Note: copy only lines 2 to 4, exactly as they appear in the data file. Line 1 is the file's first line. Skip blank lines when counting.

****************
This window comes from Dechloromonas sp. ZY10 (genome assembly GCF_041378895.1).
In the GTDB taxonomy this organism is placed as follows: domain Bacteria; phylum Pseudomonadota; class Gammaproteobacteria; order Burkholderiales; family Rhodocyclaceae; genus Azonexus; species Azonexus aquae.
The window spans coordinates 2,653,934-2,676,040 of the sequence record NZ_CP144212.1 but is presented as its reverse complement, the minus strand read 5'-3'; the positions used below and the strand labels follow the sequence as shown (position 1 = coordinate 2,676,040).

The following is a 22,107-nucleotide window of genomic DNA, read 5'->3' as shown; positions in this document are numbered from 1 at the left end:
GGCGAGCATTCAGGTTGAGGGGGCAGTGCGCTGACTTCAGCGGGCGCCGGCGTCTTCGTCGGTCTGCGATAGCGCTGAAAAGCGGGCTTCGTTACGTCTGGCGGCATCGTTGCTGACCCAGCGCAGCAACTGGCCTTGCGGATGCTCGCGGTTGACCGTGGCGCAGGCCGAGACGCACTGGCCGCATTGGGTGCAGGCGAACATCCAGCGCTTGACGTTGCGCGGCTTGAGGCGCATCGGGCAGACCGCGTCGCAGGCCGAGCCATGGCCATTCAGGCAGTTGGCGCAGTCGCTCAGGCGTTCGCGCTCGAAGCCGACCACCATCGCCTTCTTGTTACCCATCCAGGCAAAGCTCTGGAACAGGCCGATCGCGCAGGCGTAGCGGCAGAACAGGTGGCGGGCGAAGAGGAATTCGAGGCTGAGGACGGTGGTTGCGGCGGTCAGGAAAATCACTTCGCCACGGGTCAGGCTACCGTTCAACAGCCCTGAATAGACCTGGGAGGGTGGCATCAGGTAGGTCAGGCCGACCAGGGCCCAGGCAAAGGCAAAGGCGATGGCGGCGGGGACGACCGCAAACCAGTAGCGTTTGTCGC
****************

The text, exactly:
In the GTDB taxonomy this organism is placed as follows: domain Bacteria; phylum Pseudomonadota; class Gammaproteobacteria; order Burkholderiales; family Rhodocyclaceae; genus Azonexus; species Azonexus aquae.
The window spans coordinates 2,653,934-2,676,040 of the sequence record NZ_CP144212.1 but is presented as its reverse complement, the minus strand read 5'-3'; the positions used below and the strand labels follow the sequence as shown (position 1 = coordinate 2,676,040).

The following is a 22,107-nucleotide window of genomic DNA, read 5'->3' as shown; positions in this document are numbered from 1 at the left end: